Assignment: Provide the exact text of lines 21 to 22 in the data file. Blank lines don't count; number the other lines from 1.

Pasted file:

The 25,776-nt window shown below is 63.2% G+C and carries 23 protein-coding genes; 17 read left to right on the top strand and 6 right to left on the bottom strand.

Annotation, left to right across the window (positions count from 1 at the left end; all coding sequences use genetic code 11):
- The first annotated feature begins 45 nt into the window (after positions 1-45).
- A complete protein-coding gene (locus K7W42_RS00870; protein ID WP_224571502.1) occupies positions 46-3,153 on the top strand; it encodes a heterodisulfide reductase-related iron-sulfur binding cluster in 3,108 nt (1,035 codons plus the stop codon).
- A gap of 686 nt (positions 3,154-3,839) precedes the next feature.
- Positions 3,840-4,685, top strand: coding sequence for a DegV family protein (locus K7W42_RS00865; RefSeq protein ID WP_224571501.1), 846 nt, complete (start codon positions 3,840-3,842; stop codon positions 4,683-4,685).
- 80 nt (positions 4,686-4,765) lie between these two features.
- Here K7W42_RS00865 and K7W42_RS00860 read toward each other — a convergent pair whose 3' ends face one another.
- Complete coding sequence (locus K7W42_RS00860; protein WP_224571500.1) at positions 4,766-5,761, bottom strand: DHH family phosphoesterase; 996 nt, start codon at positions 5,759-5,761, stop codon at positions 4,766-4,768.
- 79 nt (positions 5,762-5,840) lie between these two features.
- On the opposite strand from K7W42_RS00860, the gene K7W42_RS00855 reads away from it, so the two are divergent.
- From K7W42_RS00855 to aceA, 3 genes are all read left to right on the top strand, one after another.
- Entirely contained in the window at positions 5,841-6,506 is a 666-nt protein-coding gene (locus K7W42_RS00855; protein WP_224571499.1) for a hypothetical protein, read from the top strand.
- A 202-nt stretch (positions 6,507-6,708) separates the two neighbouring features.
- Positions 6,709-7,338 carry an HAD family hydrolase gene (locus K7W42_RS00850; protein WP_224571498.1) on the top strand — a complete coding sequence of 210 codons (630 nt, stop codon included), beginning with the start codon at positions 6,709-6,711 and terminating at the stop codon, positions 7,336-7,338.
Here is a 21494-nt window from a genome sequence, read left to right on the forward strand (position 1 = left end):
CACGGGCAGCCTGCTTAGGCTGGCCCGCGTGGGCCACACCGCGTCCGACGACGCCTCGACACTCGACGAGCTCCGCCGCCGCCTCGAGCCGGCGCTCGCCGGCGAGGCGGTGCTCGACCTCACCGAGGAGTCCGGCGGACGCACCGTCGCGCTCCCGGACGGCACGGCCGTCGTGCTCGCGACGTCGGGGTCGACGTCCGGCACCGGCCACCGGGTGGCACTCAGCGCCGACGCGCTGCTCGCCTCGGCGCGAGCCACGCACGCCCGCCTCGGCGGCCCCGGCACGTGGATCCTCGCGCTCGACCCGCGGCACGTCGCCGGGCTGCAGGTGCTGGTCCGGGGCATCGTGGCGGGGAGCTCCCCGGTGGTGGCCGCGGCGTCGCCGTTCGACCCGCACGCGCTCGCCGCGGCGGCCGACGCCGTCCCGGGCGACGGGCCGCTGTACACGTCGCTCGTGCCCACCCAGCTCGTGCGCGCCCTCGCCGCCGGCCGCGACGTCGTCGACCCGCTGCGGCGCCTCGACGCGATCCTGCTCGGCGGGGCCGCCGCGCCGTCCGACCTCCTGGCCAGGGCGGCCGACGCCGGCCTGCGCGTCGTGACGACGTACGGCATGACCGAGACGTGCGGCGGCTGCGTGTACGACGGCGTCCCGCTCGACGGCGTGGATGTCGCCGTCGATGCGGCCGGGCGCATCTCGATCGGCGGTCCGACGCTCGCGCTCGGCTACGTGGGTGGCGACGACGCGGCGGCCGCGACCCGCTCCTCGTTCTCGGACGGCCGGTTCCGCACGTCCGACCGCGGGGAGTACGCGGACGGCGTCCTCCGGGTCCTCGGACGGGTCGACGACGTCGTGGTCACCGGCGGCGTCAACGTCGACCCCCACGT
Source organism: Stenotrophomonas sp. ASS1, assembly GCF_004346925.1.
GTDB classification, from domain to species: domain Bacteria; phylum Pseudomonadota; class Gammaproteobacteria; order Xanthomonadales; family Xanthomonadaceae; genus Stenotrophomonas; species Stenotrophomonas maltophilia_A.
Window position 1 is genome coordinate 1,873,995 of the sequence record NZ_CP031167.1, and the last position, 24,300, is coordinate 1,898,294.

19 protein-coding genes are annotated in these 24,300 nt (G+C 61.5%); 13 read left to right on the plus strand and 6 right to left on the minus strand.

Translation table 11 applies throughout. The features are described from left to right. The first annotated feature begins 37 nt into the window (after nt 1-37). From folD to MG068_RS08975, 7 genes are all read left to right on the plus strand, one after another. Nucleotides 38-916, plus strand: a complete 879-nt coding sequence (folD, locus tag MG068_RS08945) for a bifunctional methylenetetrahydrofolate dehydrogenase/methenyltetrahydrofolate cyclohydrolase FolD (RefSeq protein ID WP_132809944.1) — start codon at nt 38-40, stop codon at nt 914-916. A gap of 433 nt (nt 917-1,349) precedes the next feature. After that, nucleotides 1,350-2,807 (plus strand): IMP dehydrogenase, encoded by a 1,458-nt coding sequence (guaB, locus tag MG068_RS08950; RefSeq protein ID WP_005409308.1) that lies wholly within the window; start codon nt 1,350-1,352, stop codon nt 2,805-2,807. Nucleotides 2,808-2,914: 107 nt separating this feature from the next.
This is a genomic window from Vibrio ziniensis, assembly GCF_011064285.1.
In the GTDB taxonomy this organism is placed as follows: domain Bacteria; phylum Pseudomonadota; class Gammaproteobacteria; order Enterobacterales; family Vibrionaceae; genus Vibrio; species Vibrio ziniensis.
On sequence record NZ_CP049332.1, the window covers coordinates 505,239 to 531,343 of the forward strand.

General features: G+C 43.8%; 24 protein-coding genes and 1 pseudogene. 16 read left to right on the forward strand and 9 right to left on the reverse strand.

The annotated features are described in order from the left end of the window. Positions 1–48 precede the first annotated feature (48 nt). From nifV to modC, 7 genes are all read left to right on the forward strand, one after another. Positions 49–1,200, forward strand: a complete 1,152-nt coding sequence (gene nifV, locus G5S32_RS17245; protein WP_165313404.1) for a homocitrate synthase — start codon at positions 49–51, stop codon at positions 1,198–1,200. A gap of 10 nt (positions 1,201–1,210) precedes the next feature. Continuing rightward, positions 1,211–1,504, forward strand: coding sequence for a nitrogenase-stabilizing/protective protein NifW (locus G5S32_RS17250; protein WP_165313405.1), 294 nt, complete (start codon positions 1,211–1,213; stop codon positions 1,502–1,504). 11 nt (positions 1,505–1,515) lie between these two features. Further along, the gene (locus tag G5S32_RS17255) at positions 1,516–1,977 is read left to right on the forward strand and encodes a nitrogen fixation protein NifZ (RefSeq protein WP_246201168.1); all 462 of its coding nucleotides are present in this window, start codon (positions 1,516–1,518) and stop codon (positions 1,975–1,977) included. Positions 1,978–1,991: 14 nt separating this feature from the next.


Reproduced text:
19 protein-coding genes are annotated in these 24,300 nt (G+C 61.5%); 13 read left to right on the plus strand and 6 right to left on the minus strand.

Translation table 11 applies throughout. The features are described from left to right. The first annotated feature begins 37 nt into the window (after nt 1-37). From folD to MG068_RS08975, 7 genes are all read left to right on the plus strand, one after another. Nucleotides 38-916, plus strand: a complete 879-nt coding sequence (folD, locus tag MG068_RS08945) for a bifunctional methylenetetrahydrofolate dehydrogenase/methenyltetrahydrofolate cyclohydrolase FolD (RefSeq protein ID WP_132809944.1) — start codon at nt 38-40, stop codon at nt 914-916. A gap of 433 nt (nt 917-1,349) precedes the next feature. After that, nucleotides 1,350-2,807 (plus strand): IMP dehydrogenase, encoded by a 1,458-nt coding sequence (guaB, locus tag MG068_RS08950; RefSeq protein ID WP_005409308.1) that lies wholly within the window; start codon nt 1,350-1,352, stop codon nt 2,805-2,807. Nucleotides 2,808-2,914: 107 nt separating this feature from the next.